“A Carol for the Despairing” is a brilliant and succinct gem of an essay that I will treasure. I suppose there may be informed critics who will wish to poke holes in it because of their particular historical views, but that may be to their loss as readers. The author thoughtfully engages one’s literary impulses to intersect our historical, theological, and even musical frames of reference—all to present a message of great hope grounded in Scripture. My only regret is that the article’s title expresses an emphasis a bit “off” from the result of reading the essay. I actually bypassed it in my first review of the magazine because I wasn’t interested in reading yet another article about despair during the Christmas holiday season.
Excellent article. I pursue Advent more fervently every year. I need it to be a lifelong pursuit!
Annette Wilson Austin
The list of “Our Favorite Heresies” contains 12 items, only 2 of which (those excluded by ecumenical councils) deserve to be called heresies. Most of the other statements are confusing and certainly do not follow from the NAE definition of evangelicals included in the footnote. To give just one example, why can’t an evangelical believe that the Bible contains helpful accounts of ancient myths (it does) and that the Bible is not literally true (it can’t be if it contains ancient myths)? Such an unfounded list of “heresies” risks making evangelicals look foolish and making weak-minded evangelicals more dogmatic than they need to be
La Mirada, CA
The people who defended segregation were often cartoonish and vulgar, but the people who defended the people defending segregation were church-goers and respectable community leaders and editors of newspapers and magazines who deliberately closed their eyes and ears to the brutality against our black brothers and sisters in order to urge caution and delay and patience.
Yes, CT was wrong but not just because it didn’t say words that took account of what was going on. The staff and editors and publisher knew this was wrong, and no amount of hand-wringing and denial and changes of subject, then or today, could really make right what was wrong. Our brothers and sisters in Christ, right now, need to hear us and see us repent, not just of our racist past and our racist actions but of our false claims of ignorance and denial of responsibility. Our actions were deliberate choices, covered up with theology and praxis and the many words of white moderates. This article is a good start to that repentance. Now let’s continue.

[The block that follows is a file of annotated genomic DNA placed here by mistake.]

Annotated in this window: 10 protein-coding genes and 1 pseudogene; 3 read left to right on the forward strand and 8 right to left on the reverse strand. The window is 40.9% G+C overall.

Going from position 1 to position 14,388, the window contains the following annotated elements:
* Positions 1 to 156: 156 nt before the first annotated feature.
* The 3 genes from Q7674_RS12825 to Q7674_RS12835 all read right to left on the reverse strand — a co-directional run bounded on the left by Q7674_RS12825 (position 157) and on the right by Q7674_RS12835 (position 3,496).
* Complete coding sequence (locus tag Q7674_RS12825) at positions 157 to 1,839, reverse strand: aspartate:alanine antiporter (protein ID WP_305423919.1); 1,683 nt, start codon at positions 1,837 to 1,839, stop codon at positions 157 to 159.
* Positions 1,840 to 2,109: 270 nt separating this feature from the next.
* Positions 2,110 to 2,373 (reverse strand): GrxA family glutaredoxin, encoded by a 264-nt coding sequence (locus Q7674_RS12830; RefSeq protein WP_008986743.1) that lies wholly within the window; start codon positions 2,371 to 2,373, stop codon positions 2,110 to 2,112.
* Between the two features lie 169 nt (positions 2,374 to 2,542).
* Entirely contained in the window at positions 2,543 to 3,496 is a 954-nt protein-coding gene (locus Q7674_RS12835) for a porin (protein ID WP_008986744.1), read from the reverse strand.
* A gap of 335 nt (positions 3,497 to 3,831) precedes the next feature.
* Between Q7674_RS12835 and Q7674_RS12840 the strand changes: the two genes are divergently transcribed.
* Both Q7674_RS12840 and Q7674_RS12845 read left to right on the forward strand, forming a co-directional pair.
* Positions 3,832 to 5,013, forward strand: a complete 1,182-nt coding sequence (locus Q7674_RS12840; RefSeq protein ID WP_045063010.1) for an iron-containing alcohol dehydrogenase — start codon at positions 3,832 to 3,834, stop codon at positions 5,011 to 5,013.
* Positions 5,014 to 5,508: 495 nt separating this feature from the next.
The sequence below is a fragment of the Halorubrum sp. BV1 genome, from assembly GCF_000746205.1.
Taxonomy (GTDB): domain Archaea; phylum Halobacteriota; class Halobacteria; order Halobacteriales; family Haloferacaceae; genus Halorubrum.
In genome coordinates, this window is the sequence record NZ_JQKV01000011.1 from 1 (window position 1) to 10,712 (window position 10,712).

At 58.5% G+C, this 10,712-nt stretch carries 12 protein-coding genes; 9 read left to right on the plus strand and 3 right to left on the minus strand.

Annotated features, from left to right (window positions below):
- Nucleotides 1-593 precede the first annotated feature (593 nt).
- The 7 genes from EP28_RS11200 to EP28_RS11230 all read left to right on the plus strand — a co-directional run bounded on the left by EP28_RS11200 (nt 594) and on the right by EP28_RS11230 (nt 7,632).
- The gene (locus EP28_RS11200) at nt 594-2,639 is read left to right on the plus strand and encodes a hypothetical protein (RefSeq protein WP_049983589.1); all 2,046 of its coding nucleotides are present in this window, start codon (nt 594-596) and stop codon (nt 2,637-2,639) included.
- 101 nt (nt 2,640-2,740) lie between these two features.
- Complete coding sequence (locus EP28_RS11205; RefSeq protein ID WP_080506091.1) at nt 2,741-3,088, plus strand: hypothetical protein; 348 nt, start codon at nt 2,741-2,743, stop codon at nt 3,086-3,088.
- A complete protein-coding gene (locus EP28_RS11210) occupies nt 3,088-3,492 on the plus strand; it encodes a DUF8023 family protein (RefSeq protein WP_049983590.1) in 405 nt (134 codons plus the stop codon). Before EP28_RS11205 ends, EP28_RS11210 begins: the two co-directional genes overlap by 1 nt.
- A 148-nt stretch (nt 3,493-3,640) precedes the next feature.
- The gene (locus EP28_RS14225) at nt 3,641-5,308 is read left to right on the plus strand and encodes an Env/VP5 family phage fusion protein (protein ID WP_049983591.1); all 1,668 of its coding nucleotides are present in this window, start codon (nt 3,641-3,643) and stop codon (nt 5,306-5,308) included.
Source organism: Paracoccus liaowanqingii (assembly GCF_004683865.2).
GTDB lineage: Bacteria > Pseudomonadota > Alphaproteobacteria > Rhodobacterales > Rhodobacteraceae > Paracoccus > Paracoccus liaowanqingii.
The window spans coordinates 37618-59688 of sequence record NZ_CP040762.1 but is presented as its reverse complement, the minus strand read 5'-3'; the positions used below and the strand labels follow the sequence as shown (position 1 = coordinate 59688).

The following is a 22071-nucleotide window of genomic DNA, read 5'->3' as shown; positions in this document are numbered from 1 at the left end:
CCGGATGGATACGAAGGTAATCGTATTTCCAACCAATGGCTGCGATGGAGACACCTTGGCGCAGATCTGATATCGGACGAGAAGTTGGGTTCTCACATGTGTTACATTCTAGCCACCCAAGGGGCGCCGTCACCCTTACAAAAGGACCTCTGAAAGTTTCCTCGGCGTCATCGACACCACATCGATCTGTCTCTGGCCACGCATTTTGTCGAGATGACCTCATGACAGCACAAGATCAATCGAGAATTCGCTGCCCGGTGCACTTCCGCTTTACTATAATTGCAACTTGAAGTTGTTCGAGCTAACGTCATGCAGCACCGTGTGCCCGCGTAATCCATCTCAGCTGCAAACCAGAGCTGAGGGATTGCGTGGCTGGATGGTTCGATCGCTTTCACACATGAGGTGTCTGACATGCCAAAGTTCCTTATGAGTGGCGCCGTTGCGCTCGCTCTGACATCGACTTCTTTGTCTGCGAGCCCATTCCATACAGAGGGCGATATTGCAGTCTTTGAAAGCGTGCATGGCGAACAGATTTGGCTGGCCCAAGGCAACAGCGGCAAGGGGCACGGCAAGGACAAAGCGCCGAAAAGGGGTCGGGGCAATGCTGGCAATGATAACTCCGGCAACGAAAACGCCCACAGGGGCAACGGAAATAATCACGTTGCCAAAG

Thank you for the essay by Mark Galli. I am an 83-year-old farm boy who spent almost 30 years in Africa as a Bible translator and have subscribed to CT for almost 60 years. As I look back on my evangelical Christian life, I am ashamed that I did not support the civil rights movement and am so glad to see CT speak up and explain how it happened.
Singing has been important to me since I was a young child. Until a bit more than five years ago, I sang whenever I could. Five years ago this past Labor Day weekend, I lost most of my hearing. My hearing disability is now such that, without my hearing aids, I cannot participate in everyday activities. My ability to vocally find the right notes is severely impaired. I believe Sandra McCracken is absolutely right to write, “Singing is part of what it means to be human.” I identify closely with what Harry Chapin wrote and sang in an old song (“Mr. Tanner”): “He did not know how well he sang. It just made him whole.” I may not sing as often or as loudly today, and I certainly do not sing as accurately as I used to, but it still makes me human, and it still makes me whole.
This was an excellent interview. I’m a big fan of Eugene Peterson and found his answers here interesting and thought-provoking. Didn’t realize some of his The Message grew out of a men’s Bible study. I hope young pastors will read and study Peterson and learn from him. He was a wise, compassionate, and humble leader.
Over the last several months I have been constantly reminded of how revolutionary a testimony can be in the kingdom of God. I am brought back to Revelation 12:11: “And they overcame him by the blood of the Lamb, and by the word of their testimony; and they loved not their lives unto the death” (KJV). Michael’s testimony is a demonstration of the two powerful aspects of a personal testimony. Michael died to his former self and now his rebirth in Christ is demonstrative of God’s ability to bring to all the hope of a new, different life that contains purpose and meaning.
Dale C. Besaw
Adams Center, NY
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